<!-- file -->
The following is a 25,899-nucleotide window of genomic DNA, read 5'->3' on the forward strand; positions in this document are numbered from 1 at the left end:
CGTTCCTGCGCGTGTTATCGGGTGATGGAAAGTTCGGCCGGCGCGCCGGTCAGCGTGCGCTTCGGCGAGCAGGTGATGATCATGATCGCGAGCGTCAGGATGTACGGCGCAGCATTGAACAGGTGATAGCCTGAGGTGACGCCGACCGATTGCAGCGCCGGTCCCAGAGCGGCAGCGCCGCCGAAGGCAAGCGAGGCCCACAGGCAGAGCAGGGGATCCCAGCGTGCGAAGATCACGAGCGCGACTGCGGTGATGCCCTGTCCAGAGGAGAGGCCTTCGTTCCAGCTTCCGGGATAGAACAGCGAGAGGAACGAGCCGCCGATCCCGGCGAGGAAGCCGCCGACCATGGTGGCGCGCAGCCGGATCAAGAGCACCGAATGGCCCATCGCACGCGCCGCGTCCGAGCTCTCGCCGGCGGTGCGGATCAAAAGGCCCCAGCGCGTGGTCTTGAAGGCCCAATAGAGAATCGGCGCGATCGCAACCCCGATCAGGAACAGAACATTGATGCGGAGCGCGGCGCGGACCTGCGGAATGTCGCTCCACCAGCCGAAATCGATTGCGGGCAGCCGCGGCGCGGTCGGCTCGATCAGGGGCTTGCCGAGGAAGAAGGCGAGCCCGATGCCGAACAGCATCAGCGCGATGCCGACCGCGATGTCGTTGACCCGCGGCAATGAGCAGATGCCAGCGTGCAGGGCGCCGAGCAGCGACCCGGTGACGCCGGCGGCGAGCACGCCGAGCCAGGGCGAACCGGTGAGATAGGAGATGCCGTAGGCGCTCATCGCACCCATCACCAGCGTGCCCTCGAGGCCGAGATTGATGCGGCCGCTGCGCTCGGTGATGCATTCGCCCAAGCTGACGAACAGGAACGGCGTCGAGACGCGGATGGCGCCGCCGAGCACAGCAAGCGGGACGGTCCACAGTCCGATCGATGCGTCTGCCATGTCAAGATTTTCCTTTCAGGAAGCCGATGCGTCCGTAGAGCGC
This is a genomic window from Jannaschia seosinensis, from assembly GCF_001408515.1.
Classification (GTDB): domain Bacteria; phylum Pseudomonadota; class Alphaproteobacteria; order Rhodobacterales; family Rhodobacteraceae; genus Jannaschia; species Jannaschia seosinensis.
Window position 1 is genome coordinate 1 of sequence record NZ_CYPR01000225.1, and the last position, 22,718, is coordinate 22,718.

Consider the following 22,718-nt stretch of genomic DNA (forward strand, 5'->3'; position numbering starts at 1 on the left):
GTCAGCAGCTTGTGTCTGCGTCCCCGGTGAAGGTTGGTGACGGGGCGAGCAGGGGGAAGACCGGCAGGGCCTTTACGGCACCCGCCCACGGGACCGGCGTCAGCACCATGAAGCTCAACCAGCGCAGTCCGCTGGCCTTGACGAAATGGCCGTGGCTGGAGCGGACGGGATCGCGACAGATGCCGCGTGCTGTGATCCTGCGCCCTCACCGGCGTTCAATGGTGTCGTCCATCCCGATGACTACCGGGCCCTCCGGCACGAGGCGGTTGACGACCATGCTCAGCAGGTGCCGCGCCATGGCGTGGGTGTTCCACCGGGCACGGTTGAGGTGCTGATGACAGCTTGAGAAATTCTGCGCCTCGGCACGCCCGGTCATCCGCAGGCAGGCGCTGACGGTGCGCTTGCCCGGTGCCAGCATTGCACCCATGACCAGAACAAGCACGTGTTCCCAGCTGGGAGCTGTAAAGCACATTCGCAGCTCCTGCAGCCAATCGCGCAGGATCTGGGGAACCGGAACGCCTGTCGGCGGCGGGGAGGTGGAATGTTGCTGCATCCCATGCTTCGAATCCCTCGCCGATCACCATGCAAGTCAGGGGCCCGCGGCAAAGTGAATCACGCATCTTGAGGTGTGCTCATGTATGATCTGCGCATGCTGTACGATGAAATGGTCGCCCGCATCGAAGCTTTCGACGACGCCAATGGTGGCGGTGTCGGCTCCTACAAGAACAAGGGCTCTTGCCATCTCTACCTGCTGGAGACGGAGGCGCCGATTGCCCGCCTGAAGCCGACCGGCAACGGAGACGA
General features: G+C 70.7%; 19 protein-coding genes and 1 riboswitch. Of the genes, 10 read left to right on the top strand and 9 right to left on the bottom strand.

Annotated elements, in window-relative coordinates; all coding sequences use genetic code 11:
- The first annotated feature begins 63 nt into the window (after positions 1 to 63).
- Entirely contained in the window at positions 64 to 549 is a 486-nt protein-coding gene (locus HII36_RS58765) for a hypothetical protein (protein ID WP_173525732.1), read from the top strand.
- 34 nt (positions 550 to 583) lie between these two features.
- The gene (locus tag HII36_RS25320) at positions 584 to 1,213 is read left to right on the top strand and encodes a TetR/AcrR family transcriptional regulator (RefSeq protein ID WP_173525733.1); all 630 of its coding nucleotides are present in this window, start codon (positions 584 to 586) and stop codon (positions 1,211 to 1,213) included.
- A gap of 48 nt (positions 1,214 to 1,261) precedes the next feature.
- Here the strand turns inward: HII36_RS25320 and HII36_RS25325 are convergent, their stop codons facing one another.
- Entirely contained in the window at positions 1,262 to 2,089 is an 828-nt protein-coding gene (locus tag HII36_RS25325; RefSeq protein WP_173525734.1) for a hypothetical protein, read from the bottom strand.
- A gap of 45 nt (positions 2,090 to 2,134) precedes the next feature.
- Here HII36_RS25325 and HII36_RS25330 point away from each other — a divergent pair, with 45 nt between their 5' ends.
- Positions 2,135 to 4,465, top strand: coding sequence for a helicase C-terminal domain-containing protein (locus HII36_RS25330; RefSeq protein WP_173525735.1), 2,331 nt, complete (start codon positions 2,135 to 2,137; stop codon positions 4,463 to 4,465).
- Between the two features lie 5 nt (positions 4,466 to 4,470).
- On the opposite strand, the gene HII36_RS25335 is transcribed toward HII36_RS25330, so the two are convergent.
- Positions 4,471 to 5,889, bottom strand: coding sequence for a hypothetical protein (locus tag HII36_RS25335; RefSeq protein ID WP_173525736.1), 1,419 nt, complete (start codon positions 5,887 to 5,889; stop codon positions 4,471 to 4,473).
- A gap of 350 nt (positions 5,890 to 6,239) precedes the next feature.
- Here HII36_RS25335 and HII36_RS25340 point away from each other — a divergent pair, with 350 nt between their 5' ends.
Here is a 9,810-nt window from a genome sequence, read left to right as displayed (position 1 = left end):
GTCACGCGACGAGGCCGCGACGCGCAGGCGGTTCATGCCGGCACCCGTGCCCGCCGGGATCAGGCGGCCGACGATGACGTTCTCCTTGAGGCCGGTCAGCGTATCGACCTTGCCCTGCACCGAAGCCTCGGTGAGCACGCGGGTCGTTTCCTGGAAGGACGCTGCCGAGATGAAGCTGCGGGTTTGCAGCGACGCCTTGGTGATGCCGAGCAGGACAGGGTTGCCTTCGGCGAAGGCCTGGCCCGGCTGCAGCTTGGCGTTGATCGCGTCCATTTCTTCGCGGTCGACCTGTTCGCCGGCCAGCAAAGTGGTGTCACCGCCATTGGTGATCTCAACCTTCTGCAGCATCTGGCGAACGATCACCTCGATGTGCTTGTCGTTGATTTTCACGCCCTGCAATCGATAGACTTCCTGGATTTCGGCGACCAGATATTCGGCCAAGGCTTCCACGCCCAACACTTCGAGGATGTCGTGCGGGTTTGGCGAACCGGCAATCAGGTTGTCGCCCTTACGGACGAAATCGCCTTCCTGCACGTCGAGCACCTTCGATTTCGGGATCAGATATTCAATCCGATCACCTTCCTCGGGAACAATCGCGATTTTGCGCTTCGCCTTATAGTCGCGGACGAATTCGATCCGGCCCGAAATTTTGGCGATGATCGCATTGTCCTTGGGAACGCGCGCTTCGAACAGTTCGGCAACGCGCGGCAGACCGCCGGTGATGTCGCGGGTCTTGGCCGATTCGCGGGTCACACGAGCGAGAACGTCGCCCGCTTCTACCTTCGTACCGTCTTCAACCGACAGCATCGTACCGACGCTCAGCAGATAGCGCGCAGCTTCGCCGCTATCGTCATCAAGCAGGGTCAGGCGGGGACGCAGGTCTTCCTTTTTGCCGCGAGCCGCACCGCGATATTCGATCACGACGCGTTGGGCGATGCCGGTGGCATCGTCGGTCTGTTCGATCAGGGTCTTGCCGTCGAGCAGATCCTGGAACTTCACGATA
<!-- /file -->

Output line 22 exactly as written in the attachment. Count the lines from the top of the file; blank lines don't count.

- Positions 4,471 to 5,889, bottom strand: coding sequence for a hypothetical protein (locus tag HII36_RS25335; RefSeq protein ID WP_173525736.1), 1,419 nt, complete (start codon positions 5,887 to 5,889; stop codon positions 4,471 to 4,473).